Preparing for Space Cargo: Payload Maintenance and Advanced Robotics on the ISS

Preparing for Space Cargo: Payload Maintenance and Advanced Robotics on the ISS

Cygnus Space Freighter ISS Above Indian Ocean

The Northrup Grumman Cygnus space freighter is pictured in the grip of the Canadarm2 robotic arm while attached to the Unity module’s Earth-facing port on April 20, 2023. The International Space Station was soaring into an orbital sunset 266 miles above the Indian Ocean in between South Africa and Antarctica at the time of this photograph. Credit: NASA

The Expedition 69 crew on the Standard Measures investigation. He then moved into the Tranquility module to clean out stowage. Later in the morning, United Arab Emirates (UAE) Flight Engineer Sultan Alneyadi joined Hoburg to assist with unstowing the NanoRacks External Platform from the NanoRacks Bishop Airlock.

Astronaut Stephen Bowen Installs Student-Made Hardware

NASA astronaut and Expedition 69 Flight Engineer Stephen Bowen installs student-made hardware next to the Destiny laboratory module’s Microgravity Science Glovebox to test a platform that improves the stability of cameras used to track targets on the ground or take images and video inside the International Space Station. Credit; NASA

Technical Tasks and Robotics Training

Hoburg also fixed some ethernet cables at the Astrobee docking station in the Japanese Experiment Module (JEM). He was later joined by NASA Flight Engineer Frank Rubio in the afternoon to complete a second robotics practice session for the upcoming rendezvous and capture of the Cygnus cargo spacecraft next week. Cygnus is targeted to launch on Tuesday, August 1, marking Northrop Grumman’s 19th commercial resupply mission.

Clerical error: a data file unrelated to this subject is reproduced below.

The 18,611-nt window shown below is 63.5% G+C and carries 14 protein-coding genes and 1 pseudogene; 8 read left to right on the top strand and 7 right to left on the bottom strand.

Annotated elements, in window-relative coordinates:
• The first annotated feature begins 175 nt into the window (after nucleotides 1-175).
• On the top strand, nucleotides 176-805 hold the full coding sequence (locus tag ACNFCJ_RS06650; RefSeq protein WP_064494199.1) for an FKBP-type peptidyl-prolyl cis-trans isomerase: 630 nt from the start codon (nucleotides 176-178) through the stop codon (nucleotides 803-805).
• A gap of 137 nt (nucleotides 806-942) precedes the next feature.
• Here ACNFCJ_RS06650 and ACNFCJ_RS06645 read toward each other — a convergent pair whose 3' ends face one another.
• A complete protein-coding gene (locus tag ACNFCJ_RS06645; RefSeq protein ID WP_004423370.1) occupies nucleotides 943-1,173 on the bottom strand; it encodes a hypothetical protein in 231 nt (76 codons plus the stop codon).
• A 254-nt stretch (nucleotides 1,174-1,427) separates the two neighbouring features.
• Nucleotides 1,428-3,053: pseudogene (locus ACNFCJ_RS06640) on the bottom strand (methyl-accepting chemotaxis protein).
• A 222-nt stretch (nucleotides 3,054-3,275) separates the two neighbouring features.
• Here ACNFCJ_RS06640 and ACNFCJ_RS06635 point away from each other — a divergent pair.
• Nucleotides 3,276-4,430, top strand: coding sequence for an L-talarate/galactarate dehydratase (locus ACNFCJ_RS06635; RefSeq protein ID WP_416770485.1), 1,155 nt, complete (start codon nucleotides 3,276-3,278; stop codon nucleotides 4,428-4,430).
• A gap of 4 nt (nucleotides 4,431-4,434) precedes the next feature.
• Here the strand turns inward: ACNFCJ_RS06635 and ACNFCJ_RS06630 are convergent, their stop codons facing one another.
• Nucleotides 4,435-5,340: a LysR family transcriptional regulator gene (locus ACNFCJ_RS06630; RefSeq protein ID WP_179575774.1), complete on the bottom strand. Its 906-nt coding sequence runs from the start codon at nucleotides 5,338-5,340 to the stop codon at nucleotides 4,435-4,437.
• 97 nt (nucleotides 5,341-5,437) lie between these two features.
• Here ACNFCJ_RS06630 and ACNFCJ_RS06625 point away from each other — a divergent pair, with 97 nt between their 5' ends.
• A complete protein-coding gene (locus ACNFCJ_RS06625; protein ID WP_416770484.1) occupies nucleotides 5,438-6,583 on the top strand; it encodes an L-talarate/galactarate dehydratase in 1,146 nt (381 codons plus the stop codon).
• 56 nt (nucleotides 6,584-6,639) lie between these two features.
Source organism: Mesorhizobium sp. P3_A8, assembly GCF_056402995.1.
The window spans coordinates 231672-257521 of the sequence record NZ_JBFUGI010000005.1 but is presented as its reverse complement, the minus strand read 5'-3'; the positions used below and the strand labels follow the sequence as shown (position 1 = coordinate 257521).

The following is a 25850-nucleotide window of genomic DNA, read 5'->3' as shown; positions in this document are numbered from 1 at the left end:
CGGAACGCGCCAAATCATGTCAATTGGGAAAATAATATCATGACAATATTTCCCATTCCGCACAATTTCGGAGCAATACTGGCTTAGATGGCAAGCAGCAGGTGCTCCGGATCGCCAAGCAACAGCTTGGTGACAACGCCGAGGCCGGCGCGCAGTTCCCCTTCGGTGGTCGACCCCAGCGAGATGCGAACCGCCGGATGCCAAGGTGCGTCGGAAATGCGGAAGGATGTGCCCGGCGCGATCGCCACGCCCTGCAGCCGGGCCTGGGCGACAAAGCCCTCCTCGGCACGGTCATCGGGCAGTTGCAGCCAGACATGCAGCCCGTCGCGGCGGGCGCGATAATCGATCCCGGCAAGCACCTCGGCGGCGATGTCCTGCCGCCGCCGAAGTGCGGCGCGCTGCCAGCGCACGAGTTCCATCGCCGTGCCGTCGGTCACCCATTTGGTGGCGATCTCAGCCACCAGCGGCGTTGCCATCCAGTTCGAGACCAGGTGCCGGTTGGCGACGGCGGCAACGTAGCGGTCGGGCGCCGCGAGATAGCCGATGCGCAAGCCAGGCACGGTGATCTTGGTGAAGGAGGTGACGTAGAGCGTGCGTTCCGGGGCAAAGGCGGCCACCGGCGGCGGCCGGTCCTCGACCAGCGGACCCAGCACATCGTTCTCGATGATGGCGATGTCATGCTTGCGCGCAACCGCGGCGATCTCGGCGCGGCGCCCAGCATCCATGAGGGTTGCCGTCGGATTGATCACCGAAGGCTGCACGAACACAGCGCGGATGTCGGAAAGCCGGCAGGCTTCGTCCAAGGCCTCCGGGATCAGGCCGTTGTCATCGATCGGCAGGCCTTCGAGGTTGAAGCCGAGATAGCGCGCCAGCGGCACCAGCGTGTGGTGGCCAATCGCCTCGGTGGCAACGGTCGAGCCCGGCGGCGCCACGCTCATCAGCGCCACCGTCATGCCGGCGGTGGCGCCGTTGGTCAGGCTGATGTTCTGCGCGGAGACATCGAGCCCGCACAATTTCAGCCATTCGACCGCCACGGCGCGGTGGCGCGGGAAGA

After the NanoRacks External Platform was removed, Rubio captured the payload and moved it to JEM. Additionally, he and NASA astronaut Stephen Bowen removed the Multi-Purpose Experiment Platform from the Kibo airlock to be stowed and Rubio later performed a visual inspection and video survey of the airlock.

Inspections, Hardware Replacements, and Troubleshooting

In continuation of yesterday’s troubleshooting of the Glovebox Freezer, Bowen checked connections once more today. He also replaced hardware in the BioFabrication Facility, a 3D printer that investigates the feasibility of producing organ-like tissues in microgravity. Later, Bowen transitioned to the Columbus Laboratory Module to set up Kubik 5 and 6 hardware, built for automated microgravity investigations aboard the orbital lab. Wrapping up his day, Bowen performed troubleshooting on the Fluids Integrated Rack, a fluid physics research facility.

Assignments Completed by Roscosmos Crew

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